5G & Spectrum Monitoring

Megan Stamy

Fifth-generation wireless technology boasts boosted bandwidth, reduced latency and exponentially faster speeds — attributes critical to communication and data handling in a military environment. The jump in quality from 4G is expected to improve intelligence, surveillance and reconnaissance systems, as well as empower new methods of command and control, among other things. In 2020, the Defense Department announced it would invest $600 million in 5G testbeds at five military installations across the U.S. Additional contracts were awarded in 2021.

If the United States and its global partners want to be able to provide the most advanced and highest quality 5G products in the world, then the DoD must develop and employ new concepts of operation that use the improved connectivity that 5G capabilities offer to increase the effectiveness, resilience, speed, and lethality of its forces.

The U.S. Department of Defense published a 5G strategy in 2020, suggesting that 5G technology would revolutionize how data is shared across all aspects of the military, but remains highly attuned to implementation challenges and other risks associated with the rollout of 5G capabilities. As a consequence, 5G testing remains a cornerstone of the rollout process and is key to establishing trusted connectivity and utilization. An example of this was the concern expressed by the FAA over possible 5G interference with commercial aircraft radar altimeter operation around airports. Through cooperation between aircraft operators, network administrators and the FAA, mitigating solutions were developed and implemented due largely to the positive results of extensive testing and spectrum monitoring.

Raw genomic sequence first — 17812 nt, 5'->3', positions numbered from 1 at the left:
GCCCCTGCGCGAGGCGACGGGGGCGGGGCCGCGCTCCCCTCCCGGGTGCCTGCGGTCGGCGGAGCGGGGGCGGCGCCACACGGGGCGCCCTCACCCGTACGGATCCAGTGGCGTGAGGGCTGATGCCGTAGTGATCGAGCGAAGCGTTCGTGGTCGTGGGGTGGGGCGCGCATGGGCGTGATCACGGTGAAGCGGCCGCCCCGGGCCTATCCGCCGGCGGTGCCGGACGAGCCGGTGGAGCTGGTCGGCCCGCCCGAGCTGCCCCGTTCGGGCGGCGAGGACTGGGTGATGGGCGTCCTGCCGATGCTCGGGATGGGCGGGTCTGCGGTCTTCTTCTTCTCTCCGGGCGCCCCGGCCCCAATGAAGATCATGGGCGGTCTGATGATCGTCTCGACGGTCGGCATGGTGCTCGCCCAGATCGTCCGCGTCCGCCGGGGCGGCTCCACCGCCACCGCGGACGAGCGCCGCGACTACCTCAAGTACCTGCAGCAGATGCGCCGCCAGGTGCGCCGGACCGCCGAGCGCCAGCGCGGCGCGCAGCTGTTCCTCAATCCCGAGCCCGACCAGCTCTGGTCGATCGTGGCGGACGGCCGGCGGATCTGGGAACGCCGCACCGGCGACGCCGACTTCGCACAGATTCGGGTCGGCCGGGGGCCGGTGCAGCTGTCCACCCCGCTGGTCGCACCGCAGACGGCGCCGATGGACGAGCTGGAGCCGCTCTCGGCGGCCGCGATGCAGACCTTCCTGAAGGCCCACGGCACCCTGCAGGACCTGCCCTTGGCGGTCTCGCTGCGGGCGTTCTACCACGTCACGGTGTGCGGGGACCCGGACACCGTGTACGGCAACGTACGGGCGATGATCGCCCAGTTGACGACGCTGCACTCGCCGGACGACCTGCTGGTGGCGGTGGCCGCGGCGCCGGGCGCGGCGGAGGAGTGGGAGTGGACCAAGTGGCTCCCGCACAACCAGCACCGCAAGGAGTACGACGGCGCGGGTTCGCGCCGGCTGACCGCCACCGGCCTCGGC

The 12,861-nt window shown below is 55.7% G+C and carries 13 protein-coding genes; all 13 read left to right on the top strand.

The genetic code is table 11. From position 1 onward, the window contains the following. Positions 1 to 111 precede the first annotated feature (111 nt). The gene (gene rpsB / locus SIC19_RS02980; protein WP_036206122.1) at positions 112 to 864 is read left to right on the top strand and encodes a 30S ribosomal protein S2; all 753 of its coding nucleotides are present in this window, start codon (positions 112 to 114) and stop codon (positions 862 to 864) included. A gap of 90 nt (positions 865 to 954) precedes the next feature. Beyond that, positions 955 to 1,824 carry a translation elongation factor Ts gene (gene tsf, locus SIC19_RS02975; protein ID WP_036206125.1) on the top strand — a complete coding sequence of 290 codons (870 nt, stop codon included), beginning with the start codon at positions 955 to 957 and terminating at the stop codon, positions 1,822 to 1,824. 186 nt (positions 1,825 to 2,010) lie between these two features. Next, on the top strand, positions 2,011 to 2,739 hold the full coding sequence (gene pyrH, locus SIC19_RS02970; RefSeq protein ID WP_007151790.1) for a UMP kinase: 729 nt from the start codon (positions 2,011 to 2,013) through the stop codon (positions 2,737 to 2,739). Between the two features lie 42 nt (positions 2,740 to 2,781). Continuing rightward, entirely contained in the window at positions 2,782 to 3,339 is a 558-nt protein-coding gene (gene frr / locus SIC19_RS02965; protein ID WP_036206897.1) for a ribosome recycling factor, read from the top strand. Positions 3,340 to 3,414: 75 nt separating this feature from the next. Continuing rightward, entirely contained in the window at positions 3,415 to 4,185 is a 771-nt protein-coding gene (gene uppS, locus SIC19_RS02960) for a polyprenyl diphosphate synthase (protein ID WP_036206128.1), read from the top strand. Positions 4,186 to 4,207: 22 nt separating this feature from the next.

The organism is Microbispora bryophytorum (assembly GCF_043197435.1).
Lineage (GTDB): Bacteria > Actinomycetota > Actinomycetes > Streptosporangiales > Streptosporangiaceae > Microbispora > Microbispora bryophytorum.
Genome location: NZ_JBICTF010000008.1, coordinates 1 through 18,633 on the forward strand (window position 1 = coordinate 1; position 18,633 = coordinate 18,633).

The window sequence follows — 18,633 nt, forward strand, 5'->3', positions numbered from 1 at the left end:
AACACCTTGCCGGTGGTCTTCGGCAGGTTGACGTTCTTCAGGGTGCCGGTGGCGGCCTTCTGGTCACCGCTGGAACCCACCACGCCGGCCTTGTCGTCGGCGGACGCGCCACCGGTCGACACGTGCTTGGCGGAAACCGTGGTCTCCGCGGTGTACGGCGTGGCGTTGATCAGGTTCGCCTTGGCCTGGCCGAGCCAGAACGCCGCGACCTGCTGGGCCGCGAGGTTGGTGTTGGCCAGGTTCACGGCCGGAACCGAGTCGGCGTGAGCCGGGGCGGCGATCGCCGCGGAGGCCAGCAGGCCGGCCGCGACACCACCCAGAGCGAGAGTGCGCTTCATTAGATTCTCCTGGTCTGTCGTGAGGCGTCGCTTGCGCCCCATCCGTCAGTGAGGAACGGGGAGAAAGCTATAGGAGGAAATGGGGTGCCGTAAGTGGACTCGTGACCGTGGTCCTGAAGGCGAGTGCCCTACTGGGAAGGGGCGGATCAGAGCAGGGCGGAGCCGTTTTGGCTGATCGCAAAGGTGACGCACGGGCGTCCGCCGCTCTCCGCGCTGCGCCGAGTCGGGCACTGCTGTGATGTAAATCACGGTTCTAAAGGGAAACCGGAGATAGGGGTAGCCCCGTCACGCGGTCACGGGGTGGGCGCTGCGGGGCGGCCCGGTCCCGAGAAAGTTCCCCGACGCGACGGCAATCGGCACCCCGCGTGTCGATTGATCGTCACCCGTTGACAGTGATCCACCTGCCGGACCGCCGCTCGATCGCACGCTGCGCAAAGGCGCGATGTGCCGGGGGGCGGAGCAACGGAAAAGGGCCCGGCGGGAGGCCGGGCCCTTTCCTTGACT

Equipment from different manufacturers needs to interface smoothly as systems are comprised of sub-systems from multiple vendors. Standards, traceability and measurement accuracy are key to the success of such systems. For these reasons, Real Time Spectrum Analyzers (RTSA) in field portable spectrum analyzers, such as those offered by Anritsu, are becoming common for military system test requirements in the areas of cyber security, RF and signals intelligence, joint all-domain situational awareness, sensor data integration, logistics support and medical support activities, among others. An RTSA facilitates the capture and analysis of very short duration signals that are often the cause of interference or illicit communications.

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Identifying and Locating Interference in Large Areas of Operation
Identifying and Locating Interference in Large Areas of Operation

The International Wireless Industry Consortium (IWPC)


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